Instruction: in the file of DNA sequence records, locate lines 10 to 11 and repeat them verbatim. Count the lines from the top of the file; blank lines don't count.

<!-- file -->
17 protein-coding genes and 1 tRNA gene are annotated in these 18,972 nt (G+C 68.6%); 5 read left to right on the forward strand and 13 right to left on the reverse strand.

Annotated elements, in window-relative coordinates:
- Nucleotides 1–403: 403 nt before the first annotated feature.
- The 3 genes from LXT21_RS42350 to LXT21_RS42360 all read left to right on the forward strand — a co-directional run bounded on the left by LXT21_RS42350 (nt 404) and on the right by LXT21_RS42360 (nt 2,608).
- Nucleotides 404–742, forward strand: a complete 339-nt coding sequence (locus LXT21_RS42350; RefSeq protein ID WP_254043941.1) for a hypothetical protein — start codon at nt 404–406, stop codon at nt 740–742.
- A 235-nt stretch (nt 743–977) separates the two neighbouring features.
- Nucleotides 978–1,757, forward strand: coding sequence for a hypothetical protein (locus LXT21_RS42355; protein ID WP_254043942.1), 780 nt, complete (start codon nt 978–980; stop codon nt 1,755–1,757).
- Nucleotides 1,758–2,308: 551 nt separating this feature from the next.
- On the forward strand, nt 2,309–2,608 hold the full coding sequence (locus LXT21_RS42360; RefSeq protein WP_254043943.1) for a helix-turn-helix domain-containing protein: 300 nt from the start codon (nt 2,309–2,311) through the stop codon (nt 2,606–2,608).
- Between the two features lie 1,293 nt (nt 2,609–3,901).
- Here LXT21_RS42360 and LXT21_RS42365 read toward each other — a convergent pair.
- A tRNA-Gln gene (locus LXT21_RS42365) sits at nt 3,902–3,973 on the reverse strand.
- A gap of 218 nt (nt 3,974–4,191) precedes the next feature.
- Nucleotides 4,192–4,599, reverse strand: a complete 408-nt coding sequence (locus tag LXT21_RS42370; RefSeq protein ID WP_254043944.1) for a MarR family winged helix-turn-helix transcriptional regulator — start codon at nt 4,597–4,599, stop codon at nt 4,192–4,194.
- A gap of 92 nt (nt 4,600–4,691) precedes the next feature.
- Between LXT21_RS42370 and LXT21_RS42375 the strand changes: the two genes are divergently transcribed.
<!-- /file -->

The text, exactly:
- Between the two features lie 1,293 nt (nt 2,609–3,901).
- Here LXT21_RS42360 and LXT21_RS42365 read toward each other — a convergent pair.